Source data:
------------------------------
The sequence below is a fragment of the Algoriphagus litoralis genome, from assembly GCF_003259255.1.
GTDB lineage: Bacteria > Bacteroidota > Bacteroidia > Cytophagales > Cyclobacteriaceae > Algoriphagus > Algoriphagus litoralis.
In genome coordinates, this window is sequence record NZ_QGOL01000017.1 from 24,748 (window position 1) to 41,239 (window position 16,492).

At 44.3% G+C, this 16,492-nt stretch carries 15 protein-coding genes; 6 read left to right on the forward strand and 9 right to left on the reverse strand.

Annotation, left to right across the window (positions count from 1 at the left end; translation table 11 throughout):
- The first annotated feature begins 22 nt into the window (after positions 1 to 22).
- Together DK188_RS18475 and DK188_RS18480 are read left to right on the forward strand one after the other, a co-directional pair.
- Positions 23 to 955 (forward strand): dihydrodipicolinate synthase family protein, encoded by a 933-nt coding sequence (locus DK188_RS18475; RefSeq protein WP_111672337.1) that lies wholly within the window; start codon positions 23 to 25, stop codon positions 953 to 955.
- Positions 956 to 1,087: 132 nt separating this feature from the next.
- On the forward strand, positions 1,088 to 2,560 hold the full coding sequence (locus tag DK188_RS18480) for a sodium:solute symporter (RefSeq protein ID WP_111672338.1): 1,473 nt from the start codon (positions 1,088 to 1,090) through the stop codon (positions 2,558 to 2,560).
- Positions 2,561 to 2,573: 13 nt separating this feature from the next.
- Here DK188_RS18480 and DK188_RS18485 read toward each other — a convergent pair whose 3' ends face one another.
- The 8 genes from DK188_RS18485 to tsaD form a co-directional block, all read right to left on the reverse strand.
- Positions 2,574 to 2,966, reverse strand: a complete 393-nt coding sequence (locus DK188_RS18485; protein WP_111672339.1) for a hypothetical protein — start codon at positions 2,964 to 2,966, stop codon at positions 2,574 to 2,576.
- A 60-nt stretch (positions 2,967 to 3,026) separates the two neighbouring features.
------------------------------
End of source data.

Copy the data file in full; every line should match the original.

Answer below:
The sequence below is a fragment of the Algoriphagus litoralis genome, from assembly GCF_003259255.1.
GTDB lineage: Bacteria > Bacteroidota > Bacteroidia > Cytophagales > Cyclobacteriaceae > Algoriphagus > Algoriphagus litoralis.
In genome coordinates, this window is sequence record NZ_QGOL01000017.1 from 24,748 (window position 1) to 41,239 (window position 16,492).

At 44.3% G+C, this 16,492-nt stretch carries 15 protein-coding genes; 6 read left to right on the forward strand and 9 right to left on the reverse strand.

Annotation, left to right across the window (positions count from 1 at the left end; translation table 11 throughout):
- The first annotated feature begins 22 nt into the window (after positions 1 to 22).
- Together DK188_RS18475 and DK188_RS18480 are read left to right on the forward strand one after the other, a co-directional pair.
- Positions 23 to 955 (forward strand): dihydrodipicolinate synthase family protein, encoded by a 933-nt coding sequence (locus DK188_RS18475; RefSeq protein WP_111672337.1) that lies wholly within the window; start codon positions 23 to 25, stop codon positions 953 to 955.
- Positions 956 to 1,087: 132 nt separating this feature from the next.
- On the forward strand, positions 1,088 to 2,560 hold the full coding sequence (locus tag DK188_RS18480) for a sodium:solute symporter (RefSeq protein ID WP_111672338.1): 1,473 nt from the start codon (positions 1,088 to 1,090) through the stop codon (positions 2,558 to 2,560).
- Positions 2,561 to 2,573: 13 nt separating this feature from the next.
- Here DK188_RS18480 and DK188_RS18485 read toward each other — a convergent pair whose 3' ends face one another.
- The 8 genes from DK188_RS18485 to tsaD form a co-directional block, all read right to left on the reverse strand.
- Positions 2,574 to 2,966, reverse strand: a complete 393-nt coding sequence (locus DK188_RS18485; protein WP_111672339.1) for a hypothetical protein — start codon at positions 2,964 to 2,966, stop codon at positions 2,574 to 2,576.
- A 60-nt stretch (positions 2,967 to 3,026) separates the two neighbouring features.